For Sept. 30: Watch: 2020 Documentary about Abolitionist Music, Songs of Slavery and Emancipation. This will be the topic of your Reading Log due on September 30.

Between Sept. 27 and Oct. 13: RESEARCH TEAM MEET AT LEAST TWICE.

Oct. 13: Class meets in Gallery @ SUNY Broome in the library. In this session, teams will work as follows:

  • Research Team: Be able to tell the class key facts about the anti-slavery movement in the antebellum (pre-Civil War) era, in particular in Upstate New York
  • Writing Team: Based on this information, begin to map out a storyline
  • Living History Team and Directing Team: Based on information from Research Team, consider which historical personages you will portray, and what you want to emphasize about them
  • Music, Design, and Program Teams: nothing due today, but pay close attention to what your classmates are doing: you will be using it!

Between Oct. 13 and Oct. 27: ALL TEAMS MEET AT LEAST TWICE.

Oct. 27: Class meets in Gallery @ SUNY Broome in the library. In this session, teams will present their work to this point. Here are some things your team should be on top of by now.

  • Research Team: Be able to tell the Writing, Living History, and Directing Teams important information about the historical personages they will be bringing to life. Be able to show the Design Team images of what early 19th-century clothing and architecture looked like
  • Writing Team: Have storyline mapped out and ready to present
  • Living History Team: Know which historical personages you will be portraying and be able to identify them and tell us why they are important
  • Music Team: Identify the texts of songs you wish to perform (from your handout and/or the sources below) and be able to explain why you chose them
  • Directing Team: Have a plan for the unifying concept of the presentation
  • Design Team and Program Team: Nothing due today, but listen and gather information: you will be using it!

Nov. 3: Class meets in Gallery @ SUNY Broome in the library. In this session, teams will present their work to this point. Here are some things your team should be able to talk about:

  • Design Team: Show sketches for historical costumes and sets. Have a plan for construction for these. Sets can be posters/blown up photographs of buildings/architectural details; librarians will help with this. The Theater Club led by Professor Mary Donnelly can help with building any 3D sets
  • Program Team: Have begun writing your program notes
  • Music Team: Have the texts of your songs coordinated/lined up with the appropriate tunes, and begin rehearsing the music
  • Directing Team: Have a summary of your concept/vibe for the presentation and begin moving Living History team around in the space
  • Writing Team: Have a draft of your script
  • Living History Team: Have begun working through your character’s lines
  • Research Team: nothing due today, but be ready to provide information and answer other teams’ questions

Between Nov. 3 and Nov. 22: ALL TEAMS MEET AT LEAST TWICE.

Nov. 22: Class meets in Gallery @ SUNY Broome in the library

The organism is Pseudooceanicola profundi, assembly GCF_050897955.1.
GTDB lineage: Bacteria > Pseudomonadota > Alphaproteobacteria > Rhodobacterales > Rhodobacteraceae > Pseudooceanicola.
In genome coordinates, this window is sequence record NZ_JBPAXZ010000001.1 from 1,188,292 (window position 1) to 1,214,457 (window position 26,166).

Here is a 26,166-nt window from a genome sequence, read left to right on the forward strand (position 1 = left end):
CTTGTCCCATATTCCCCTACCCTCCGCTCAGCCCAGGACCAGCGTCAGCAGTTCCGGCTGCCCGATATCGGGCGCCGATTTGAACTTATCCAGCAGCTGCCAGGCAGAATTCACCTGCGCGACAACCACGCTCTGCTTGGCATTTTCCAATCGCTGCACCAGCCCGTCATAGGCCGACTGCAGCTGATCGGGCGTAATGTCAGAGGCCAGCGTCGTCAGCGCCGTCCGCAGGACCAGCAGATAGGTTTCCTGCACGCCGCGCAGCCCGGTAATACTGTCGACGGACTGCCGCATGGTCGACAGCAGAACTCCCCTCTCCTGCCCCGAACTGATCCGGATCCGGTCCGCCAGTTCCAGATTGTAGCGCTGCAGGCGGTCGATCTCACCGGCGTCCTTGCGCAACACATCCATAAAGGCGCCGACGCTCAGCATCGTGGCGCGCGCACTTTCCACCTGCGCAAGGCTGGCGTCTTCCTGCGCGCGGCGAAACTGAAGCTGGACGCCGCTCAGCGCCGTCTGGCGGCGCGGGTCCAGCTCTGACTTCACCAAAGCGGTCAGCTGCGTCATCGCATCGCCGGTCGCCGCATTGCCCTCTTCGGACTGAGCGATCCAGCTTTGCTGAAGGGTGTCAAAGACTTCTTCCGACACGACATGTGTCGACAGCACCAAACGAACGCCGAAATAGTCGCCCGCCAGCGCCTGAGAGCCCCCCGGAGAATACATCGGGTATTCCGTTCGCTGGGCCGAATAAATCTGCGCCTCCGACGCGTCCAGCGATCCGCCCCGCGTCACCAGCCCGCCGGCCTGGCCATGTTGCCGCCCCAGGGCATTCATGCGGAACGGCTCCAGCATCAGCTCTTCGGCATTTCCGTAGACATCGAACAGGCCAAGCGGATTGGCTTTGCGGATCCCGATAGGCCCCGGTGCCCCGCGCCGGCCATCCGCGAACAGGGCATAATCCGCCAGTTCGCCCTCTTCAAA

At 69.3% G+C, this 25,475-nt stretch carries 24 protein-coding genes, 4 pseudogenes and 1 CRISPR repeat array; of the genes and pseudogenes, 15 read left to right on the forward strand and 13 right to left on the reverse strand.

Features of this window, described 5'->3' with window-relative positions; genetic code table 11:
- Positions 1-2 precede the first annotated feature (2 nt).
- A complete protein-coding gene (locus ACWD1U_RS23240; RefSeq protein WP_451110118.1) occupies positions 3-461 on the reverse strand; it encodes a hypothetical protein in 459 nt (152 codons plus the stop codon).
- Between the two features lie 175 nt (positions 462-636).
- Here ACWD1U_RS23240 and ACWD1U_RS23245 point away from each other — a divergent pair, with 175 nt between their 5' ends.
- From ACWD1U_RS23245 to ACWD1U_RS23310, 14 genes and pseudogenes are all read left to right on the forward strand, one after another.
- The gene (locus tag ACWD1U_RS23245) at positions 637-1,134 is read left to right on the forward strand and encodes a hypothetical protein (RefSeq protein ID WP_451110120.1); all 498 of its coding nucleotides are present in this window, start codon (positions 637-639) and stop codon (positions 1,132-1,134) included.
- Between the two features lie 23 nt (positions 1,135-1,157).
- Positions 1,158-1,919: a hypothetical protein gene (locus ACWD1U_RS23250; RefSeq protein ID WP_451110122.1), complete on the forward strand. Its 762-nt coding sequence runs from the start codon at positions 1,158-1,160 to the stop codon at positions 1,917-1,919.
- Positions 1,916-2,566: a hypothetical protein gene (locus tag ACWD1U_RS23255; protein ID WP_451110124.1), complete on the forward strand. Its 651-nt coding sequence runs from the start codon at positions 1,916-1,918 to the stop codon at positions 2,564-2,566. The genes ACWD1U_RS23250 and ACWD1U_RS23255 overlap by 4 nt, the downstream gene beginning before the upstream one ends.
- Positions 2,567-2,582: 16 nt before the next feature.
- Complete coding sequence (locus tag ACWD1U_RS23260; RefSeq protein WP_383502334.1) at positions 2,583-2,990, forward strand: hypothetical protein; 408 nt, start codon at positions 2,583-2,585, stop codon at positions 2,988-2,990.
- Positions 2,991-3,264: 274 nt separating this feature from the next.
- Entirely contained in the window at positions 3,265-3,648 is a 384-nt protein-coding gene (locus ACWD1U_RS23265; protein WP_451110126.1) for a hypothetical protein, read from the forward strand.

• Design Team: Have templates for costumes and plans for creating or accessing them; have plans for sets and make sure that they are in the process of being printed and/or built
  • Program Team: Have first draft of your program notes ready
  • Writing Team: Have script ready
  • Directing Team: Work on staging
  • Living History Team: Work on staging and interpolation of songs in presentation
  • Music Team: Work on songs
  • Research Team: nothing due today, but be ready to provide information and answer questions

Nov. 29: Class meets in Gallery @ SUNY Broome in the library

  • Writing Team: Fine tune script as needed
  • Directing Team and Living History Team: Rehearse
  • Music Team: Rehearse
  • Design Team: Have costumes and sets chosen [we are going to costume shop after class]
  • Program Team: Collect bios from Living History and Music Teams [Google Doc]
  • Research Team: nothing due today, but be ready to provide information and answer questions

Dec. 6: Class meets in Gallery @ SUNY Broome in the library

  • Directing Team and Living History Team: Dress Rehearsal
  • Music Team: Dress Rehearsal
  • Design Team: Costumes and sets loaded in, set up, and ready to go
  • Program Team: Deliver final program layout to me. Make sure font/text is ADA-compliant (librarians will help with this). I will deliver it to Copy Services for duplicating
  • Research Team and Writing Team: nothing due today, but be ready to provide information and answer questions as needed

Dec. 8: Class meets in Gallery @ SUNY Broome in the library

Dec 13: Class meets in Gallery @ SUNY Broome in the library

All Teams tweak, fine tune, rehearse as needed

Final Project Presentation in Gallery @ SUNY Broome, Cecil C. Tyrrell Library, 7 PM

Dec. 15: Personal Accountability Logs due

In-Class writing session: personal statement about the project, what you learned, how it affected you, and how the lessons of Abolitionism can be remembered, repurposed, and resurrected in our own time

Appendix I: Readings (These can also be found as hard copies in your handout)

“The Truth About Black Freedom,” Daina Ramey Berry

“The Cazenovia Convention,” Stanley Harrold

“Antislavery in America,” Vicki L. Eaklor

“Singing for Emancipation,” Eaklor

“The Musical Expression of Anti-Slavery Sentiment in Ohio,” Carol Bishop Myers

The following chapters are from the book The Rise of Aggressive Abolitionism (Stanley Harrold). The complete book is available for online reading/downloading here.


The Addresses (primary sources, includes two of Gerrit Smith’s addresses from Cazenovia, 1842 and 1850)

Optional but pertinent: “Maternal Grief in Black and White: Enslaved Mothers and Antislavery Literature on the Eve of War,” Cassandra Berman

Appendix II: Graphics

Advertisement for meetings against the Fugitive Slave Act following the Cazenovia Convention, 1850.
“North Star” Country, Upstate New York
Populations of African Americans in Various Upstate New York Counties, 1790-1870
(from North Star Country: Upstate New York and the Crusade for
African American Freedom, Milton C. Sernett)
Photo detail of Cazenovia Convention, courtesy of Madison County Historical Society

Appendix III: Forms

Reading Log

Grading Rubric

Appendix IV: Costume Resources for Design Team

Sizing chart for costume rental

Some costume pieces that we MAY have access to (TBD):


Blog at

%d bloggers like this: